First Ride - Vespa Sprint 125

Author: Iggy Grainger Posted: 01 Apr 2014

Vespa Sprint 125

Vespa Sprint 125 - quick over the cobbles

Exiting the plane in Rome we overhear the stewardesses discussing how exciting it would be to ride a Vespa in the capital city. Little did they know that we were heading out to the international press launch for the Italian scooter giants latest model, the Vespa Sprint 125.

The Sprint is the second new Vespa to arrive bearing a name badge from the past, the first was the Primavera in December. Like its stable mate the Sprint has also taken inspiration from a 1960’s model, although the only real similarity is in the name and its small frame, or ‘Smallframe’ as it’s known in Vespa circles. This new model replaces the Vespa S and shares the same air-cooled four stroke engine as the outgoing LX and the new Primavera. Not that that’s a bad thing because it’s a punchy little number. An ideal power plant for city riding but with enough poke to use for longer journeys with ease. That engine isn’t thirsty either, Piaggio claim around 130mpg…a figure not to be sniffed at. It also has a range of 300km’s from the 8-litre tank and service intervals are 10,000km’s.

Vespa prepares for its very public shower

Aesthetically the Sprint is stunning, everything just looks right, the paintwork is the icing on the cake though. It will arrive in the UK in three lustrous colours, Giallo Positano yellow, Rosso Dragon red and Blu Gaiola blue, if you don’t stand out on the yellow one you will never get noticed. As with all Vespas there’s a dazzling array of official accessories to go with your new scooter, you can choose different wheels, a sporty single seat, various bags, screens, racks and pretty much anything else you can think of.

Vespa Sprint, also available in macho yellow

Aside from great looks and a nippy engine the Sprint is also ultra practical, the underseat area has been redesigned to accommodate a full-faced helmet. It swallowed my Arai easily. There’s also a pop out bag hook, very useful (as any scooter owner will tell you) and there’s additional storage in the lockable glove compartment. The scooter may appear to be small but its actually ergonomically very well designed, the frame has been lengthened (from the older S model and LX) so even the tallest of riders won’t feel cramped. The seat is also low at just 790mm and the floorboards have been cleverly sculptured to be narrow so that it’s much easier for shorter riders to touch the floor.

Good for avoiding Rome's pot holes

Bustling cities are where a Vespa is at its absolute best, they’re so nimble and well balanced that there’s nothing better for filtering, or getting around quickly with no fuss…all whilst looking super stylish of course. The lively engine produces 10.5bhp but it picks up very well (as the name hints) to help you get away quickly. The Sprint also handles very well, thanks to some extra rigidity built into the all-metal design. The steel bodywork is pressed and welded to a sub frame, in the traditional Vespa way. An attribute that makes the brand stand out from cheap imitations. Blasting around Rome, a manic city but one where scooters and cars blend seamlessly with mutual respect for each other, much like the ancient and modern buildings across the city, the Vespa Sprint proves it has the credentials to make it the perfect machine for commuting, or pleasure. It’s just so adept at making easy work of snarled up city streets that everybody should be using one, if they did the world would be a happier place. The scooter isn’t just a pretty looking machine though, it also gets around corners very well so you can have some fun aboard, and that’s what riding should be about. We ride to enjoy ourselves, to live a little and with a good scooter you’ll find yourself enjoying every ride, even if it is only to work on a dreary Monday morning. The Sprint also has fantastic brakes, with a 200mm disc up front and an old school rear drum at the rear. The drum may seem like a cost saving measure but it is one of the best 125 brakes I’ve used. The model will come with ABS as standard when it arrives in the UK in May, although our tests bikes didn’t have the system fitted.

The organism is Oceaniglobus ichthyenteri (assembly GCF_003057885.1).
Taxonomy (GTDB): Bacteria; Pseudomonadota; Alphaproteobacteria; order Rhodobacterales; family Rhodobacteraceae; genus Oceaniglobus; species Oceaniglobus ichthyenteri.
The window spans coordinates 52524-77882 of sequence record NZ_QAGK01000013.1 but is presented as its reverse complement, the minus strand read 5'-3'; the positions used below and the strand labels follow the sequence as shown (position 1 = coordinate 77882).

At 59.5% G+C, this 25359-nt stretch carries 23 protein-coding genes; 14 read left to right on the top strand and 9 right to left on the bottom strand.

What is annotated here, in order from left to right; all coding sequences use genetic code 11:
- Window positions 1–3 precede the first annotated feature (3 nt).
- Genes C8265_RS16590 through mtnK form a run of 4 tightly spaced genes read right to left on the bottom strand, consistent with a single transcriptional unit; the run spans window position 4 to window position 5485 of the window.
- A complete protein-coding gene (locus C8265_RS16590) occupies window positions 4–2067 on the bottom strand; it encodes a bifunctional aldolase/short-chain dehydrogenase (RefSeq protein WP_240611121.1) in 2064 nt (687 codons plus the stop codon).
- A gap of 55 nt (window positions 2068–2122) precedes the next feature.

The clock reads 140 km/h, good luck with that

As we blasted our way around the city it made me appreciate just how good and useful a scooter is. Cars were stuck in traffic, horns blasting almost by reflex action rather than genuine frustration, bike riders looked uncomfortable and a little stressed but every scooter rider seemed to just be enjoying the experience, young or old, male or female. A Vespa crosses generations; it bridges gaps and gets people talking. It’s an iconic name; it’s about the lifestyle, the feeling it creates within. People who own and ride the Italian machines have an affinity with other owners, it’s a brand that breeds passion and conveys feeling. It’s more than ‘just another’ scooter. Piaggio are asking in their 2014 advertising campaign, ‘Do you Vespa?’ I certainly do, but will you?

Vespa Sprint 125




124cc, air-cooled, fuel injected, 4-stroke, single cylinder

Claimed power:



Front single sided fork with shock, rear mono shock

Claimed kerb weight:


Front brake:

200mm disc, (ABS)

Rear brake:

140mm drum

Front tyre:

Sava MC28, 110/70x 12

Rear tyre:

Sava MC28, 120/70 x 12

Fuel capacity:

8 litres

Seat height:

790 mm



May 2014